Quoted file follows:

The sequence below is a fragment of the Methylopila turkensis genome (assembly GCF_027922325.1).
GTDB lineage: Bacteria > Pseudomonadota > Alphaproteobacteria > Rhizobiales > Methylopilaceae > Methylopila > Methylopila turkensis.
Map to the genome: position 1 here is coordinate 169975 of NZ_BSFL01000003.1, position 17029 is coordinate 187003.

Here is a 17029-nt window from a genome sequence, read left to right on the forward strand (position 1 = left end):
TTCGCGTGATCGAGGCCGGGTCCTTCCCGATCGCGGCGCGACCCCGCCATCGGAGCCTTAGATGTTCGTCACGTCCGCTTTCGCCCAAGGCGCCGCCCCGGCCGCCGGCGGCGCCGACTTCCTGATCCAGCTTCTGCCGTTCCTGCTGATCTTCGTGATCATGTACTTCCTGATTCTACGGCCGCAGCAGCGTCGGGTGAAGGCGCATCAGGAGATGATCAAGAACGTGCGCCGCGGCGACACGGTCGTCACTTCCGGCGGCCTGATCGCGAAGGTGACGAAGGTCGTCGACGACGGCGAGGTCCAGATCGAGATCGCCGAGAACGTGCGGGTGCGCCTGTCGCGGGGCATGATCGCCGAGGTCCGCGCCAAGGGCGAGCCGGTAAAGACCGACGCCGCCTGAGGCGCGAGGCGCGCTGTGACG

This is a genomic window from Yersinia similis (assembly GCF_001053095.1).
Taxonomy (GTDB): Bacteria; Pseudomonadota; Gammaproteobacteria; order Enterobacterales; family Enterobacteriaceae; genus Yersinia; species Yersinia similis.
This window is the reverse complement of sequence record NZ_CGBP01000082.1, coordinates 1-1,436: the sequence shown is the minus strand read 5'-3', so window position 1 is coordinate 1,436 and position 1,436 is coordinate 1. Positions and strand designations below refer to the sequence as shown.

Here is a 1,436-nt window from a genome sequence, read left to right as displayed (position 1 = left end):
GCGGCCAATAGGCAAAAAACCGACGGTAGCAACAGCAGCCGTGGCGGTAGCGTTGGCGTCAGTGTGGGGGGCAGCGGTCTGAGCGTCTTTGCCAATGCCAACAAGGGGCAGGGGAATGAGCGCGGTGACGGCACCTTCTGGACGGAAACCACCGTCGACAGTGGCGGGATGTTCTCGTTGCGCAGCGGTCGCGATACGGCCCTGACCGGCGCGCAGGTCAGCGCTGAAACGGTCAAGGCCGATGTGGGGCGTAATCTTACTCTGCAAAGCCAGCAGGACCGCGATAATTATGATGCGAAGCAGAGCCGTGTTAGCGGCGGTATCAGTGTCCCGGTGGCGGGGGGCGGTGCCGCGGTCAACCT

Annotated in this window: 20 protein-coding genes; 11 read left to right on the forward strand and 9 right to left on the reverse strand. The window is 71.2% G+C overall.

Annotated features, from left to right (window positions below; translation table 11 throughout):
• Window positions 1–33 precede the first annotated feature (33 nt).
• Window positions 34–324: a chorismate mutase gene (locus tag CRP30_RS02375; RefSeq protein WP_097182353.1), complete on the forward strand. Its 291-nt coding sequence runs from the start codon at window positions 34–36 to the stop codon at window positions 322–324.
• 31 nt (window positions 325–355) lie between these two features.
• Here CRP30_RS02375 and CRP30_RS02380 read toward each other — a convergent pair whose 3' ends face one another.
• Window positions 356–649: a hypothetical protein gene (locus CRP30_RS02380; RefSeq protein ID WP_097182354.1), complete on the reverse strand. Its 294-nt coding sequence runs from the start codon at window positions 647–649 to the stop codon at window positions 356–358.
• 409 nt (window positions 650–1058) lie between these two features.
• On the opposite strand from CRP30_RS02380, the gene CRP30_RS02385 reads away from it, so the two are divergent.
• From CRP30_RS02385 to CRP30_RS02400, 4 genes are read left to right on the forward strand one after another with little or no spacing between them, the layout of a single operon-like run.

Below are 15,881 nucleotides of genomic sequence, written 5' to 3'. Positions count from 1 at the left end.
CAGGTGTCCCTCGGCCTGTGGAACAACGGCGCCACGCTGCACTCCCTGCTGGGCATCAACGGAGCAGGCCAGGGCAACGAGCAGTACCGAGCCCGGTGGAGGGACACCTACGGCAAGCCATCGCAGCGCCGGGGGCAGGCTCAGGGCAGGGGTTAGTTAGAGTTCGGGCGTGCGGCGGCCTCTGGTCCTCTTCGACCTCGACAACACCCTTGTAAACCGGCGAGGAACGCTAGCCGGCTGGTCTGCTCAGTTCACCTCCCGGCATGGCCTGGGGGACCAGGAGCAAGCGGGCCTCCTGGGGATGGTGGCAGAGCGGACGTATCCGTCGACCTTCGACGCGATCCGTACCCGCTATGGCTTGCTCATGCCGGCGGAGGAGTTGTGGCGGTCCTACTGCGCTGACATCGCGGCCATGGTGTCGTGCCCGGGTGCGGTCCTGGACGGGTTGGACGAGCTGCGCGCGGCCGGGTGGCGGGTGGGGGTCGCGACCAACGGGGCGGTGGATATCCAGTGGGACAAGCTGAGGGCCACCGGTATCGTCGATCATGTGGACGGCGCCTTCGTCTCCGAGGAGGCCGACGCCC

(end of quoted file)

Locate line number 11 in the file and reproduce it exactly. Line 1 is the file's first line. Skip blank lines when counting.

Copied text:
Annotated in this window: 20 protein-coding genes; 11 read left to right on the forward strand and 9 right to left on the reverse strand. The window is 71.2% G+C overall.